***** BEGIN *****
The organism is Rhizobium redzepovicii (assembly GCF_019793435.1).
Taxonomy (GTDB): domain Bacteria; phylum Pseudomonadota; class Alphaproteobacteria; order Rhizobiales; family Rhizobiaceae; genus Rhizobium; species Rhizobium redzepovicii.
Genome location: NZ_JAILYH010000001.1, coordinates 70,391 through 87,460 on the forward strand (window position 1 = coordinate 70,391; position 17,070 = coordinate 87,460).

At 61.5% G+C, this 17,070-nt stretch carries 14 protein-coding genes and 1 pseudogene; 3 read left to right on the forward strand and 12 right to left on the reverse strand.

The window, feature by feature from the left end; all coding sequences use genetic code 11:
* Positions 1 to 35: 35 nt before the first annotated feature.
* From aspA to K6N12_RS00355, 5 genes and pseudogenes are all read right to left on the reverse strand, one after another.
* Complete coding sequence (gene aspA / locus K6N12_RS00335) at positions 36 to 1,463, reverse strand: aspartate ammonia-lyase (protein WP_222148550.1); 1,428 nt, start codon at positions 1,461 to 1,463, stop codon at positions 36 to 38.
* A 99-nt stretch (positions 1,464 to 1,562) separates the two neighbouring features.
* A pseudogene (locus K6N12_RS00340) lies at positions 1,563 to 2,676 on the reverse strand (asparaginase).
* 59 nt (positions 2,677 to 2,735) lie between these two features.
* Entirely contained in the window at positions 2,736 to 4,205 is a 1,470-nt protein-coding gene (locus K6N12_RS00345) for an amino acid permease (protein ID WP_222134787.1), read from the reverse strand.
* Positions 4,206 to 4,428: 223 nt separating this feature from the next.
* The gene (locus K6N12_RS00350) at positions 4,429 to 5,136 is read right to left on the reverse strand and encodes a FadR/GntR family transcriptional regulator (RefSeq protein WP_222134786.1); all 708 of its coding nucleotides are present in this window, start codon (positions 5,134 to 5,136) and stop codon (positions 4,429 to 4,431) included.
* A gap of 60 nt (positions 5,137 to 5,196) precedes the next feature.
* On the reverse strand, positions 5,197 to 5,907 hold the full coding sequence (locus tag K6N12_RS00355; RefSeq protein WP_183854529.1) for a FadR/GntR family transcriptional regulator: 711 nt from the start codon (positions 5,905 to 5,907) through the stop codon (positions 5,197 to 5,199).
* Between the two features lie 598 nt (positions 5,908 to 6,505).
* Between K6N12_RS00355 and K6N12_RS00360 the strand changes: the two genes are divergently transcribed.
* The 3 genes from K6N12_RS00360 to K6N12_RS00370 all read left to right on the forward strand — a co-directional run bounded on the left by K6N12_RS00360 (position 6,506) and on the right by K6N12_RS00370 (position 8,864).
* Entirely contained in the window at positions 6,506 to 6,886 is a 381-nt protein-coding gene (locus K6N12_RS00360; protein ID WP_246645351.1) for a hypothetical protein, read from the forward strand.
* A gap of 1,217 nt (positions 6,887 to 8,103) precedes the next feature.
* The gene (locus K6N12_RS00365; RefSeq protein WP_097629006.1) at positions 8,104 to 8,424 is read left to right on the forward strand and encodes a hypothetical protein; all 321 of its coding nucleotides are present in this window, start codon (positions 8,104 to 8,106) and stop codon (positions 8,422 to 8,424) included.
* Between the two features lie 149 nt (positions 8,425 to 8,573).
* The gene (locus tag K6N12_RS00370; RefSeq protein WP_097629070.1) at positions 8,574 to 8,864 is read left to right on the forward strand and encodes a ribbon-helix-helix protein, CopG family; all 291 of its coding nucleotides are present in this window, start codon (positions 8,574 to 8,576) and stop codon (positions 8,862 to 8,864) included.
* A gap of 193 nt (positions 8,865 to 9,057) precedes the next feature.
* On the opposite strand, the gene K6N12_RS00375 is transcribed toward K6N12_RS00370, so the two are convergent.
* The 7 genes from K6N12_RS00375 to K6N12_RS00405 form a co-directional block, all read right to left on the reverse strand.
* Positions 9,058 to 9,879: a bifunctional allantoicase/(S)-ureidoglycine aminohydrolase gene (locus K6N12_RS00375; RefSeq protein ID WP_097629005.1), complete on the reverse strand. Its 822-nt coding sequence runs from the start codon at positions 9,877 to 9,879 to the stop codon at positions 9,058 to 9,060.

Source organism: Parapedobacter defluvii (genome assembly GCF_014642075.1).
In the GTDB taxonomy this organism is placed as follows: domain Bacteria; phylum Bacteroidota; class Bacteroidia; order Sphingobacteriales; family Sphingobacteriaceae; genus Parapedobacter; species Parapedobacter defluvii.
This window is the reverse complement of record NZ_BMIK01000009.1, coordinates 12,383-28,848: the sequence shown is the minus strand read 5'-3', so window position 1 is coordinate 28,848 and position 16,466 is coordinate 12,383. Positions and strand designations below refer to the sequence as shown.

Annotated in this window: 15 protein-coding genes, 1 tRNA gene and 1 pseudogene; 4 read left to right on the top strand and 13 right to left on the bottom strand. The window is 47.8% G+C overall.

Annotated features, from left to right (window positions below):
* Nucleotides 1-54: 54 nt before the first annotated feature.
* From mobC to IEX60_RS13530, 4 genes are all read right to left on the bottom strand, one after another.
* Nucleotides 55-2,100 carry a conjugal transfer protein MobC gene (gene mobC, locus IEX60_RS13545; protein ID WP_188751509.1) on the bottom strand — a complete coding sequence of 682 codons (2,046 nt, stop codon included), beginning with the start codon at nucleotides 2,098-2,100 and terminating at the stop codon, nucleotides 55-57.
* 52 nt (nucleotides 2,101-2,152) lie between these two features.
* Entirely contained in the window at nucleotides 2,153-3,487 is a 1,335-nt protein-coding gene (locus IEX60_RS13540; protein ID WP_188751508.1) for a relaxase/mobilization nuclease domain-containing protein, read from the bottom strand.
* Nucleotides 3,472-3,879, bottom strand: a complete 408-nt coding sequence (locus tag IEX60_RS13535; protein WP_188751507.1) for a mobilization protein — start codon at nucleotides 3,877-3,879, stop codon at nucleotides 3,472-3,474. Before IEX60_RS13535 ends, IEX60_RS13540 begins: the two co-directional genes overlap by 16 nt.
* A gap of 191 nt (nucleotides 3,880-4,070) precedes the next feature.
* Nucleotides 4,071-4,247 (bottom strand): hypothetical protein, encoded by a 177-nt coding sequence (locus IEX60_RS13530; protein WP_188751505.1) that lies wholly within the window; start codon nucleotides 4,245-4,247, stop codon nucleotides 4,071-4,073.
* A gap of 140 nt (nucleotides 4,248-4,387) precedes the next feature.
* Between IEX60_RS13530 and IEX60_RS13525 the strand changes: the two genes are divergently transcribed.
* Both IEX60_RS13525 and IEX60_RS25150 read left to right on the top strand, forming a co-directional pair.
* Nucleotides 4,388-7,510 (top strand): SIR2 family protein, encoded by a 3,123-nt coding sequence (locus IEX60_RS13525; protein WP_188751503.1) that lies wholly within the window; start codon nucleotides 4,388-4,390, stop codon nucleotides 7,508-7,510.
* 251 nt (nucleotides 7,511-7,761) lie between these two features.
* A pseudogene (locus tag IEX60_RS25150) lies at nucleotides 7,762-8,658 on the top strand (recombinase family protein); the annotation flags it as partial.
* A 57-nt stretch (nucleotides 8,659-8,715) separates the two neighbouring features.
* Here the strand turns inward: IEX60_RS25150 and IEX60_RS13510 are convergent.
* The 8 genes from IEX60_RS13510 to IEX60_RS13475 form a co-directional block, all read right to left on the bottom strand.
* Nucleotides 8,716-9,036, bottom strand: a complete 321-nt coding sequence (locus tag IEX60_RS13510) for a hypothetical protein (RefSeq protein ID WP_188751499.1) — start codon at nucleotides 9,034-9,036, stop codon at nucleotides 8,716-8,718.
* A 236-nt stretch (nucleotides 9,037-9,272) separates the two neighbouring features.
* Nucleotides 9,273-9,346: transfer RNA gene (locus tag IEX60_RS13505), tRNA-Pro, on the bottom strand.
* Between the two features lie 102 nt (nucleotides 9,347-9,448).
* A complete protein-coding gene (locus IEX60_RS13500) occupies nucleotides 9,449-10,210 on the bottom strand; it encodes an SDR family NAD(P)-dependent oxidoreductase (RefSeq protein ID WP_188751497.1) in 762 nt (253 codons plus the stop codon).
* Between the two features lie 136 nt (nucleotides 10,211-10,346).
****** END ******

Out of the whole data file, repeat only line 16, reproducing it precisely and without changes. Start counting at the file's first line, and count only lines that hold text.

* On the reverse strand, positions 5,197 to 5,907 hold the full coding sequence (locus tag K6N12_RS00355; RefSeq protein WP_183854529.1) for a FadR/GntR family transcriptional regulator: 711 nt from the start codon (positions 5,905 to 5,907) through the stop codon (positions 5,197 to 5,199).